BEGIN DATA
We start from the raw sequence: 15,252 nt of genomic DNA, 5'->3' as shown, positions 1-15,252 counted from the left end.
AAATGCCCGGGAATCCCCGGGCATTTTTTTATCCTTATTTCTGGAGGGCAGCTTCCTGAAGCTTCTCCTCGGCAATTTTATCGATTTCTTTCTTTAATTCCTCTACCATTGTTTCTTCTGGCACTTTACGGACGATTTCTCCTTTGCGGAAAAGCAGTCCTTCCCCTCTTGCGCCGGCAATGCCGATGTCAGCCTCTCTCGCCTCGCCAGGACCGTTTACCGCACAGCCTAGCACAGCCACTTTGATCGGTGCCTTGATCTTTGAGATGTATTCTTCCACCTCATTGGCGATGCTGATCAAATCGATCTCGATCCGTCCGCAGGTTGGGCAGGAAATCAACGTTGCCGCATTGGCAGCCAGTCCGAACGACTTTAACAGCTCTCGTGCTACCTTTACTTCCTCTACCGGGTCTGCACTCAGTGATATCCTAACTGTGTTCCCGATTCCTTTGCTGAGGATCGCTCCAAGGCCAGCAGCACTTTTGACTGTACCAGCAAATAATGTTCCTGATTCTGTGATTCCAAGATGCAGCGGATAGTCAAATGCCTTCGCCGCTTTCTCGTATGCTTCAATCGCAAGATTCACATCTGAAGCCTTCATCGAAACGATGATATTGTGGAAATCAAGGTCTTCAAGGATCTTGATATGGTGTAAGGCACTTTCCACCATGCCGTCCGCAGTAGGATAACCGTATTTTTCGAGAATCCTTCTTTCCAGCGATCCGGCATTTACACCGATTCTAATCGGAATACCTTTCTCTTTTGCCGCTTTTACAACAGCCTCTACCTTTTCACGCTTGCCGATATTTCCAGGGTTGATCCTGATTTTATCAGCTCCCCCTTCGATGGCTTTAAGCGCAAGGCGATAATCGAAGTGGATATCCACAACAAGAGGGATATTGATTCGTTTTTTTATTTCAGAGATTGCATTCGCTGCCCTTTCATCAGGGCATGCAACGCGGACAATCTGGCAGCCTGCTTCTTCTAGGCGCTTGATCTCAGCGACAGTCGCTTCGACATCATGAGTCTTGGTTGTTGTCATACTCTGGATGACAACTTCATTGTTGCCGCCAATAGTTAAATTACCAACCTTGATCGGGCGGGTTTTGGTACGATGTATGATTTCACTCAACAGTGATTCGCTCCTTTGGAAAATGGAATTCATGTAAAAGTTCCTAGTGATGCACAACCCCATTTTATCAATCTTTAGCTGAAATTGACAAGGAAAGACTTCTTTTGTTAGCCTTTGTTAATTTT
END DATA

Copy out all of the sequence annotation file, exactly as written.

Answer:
We start from the raw sequence: 15,252 nt of genomic DNA, 5'->3' as shown, positions 1-15,252 counted from the left end.
AAATGCCCGGGAATCCCCGGGCATTTTTTTATCCTTATTTCTGGAGGGCAGCTTCCTGAAGCTTCTCCTCGGCAATTTTATCGATTTCTTTCTTTAATTCCTCTACCATTGTTTCTTCTGGCACTTTACGGACGATTTCTCCTTTGCGGAAAAGCAGTCCTTCCCCTCTTGCGCCGGCAATGCCGATGTCAGCCTCTCTCGCCTCGCCAGGACCGTTTACCGCACAGCCTAGCACAGCCACTTTGATCGGTGCCTTGATCTTTGAGATGTATTCTTCCACCTCATTGGCGATGCTGATCAAATCGATCTCGATCCGTCCGCAGGTTGGGCAGGAAATCAACGTTGCCGCATTGGCAGCCAGTCCGAACGACTTTAACAGCTCTCGTGCTACCTTTACTTCCTCTACCGGGTCTGCACTCAGTGATATCCTAACTGTGTTCCCGATTCCTTTGCTGAGGATCGCTCCAAGGCCAGCAGCACTTTTGACTGTACCAGCAAATAATGTTCCTGATTCTGTGATTCCAAGATGCAGCGGATAGTCAAATGCCTTCGCCGCTTTCTCGTATGCTTCAATCGCAAGATTCACATCTGAAGCCTTCATCGAAACGATGATATTGTGGAAATCAAGGTCTTCAAGGATCTTGATATGGTGTAAGGCACTTTCCACCATGCCGTCCGCAGTAGGATAACCGTATTTTTCGAGAATCCTTCTTTCCAGCGATCCGGCATTTACACCGATTCTAATCGGAATACCTTTCTCTTTTGCCGCTTTTACAACAGCCTCTACCTTTTCACGCTTGCCGATATTTCCAGGGTTGATCCTGATTTTATCAGCTCCCCCTTCGATGGCTTTAAGCGCAAGGCGATAATCGAAGTGGATATCCACAACAAGAGGGATATTGATTCGTTTTTTTATTTCAGAGATTGCATTCGCTGCCCTTTCATCAGGGCATGCAACGCGGACAATCTGGCAGCCTGCTTCTTCTAGGCGCTTGATCTCAGCGACAGTCGCTTCGACATCATGAGTCTTGGTTGTTGTCATACTCTGGATGACAACTTCATTGTTGCCGCCAATAGTTAAATTACCAACCTTGATCGGGCGGGTTTTGGTACGATGTATGATTTCACTCAACAGTGATTCGCTCCTTTGGAAAATGGAATTCATGTAAAAGTTCCTAGTGATGCACAACCCCATTTTATCAATCTTTAGCTGAAATTGACAAGGAAAGACTTCTTTTGTTAGCCTTTGTTAATTTT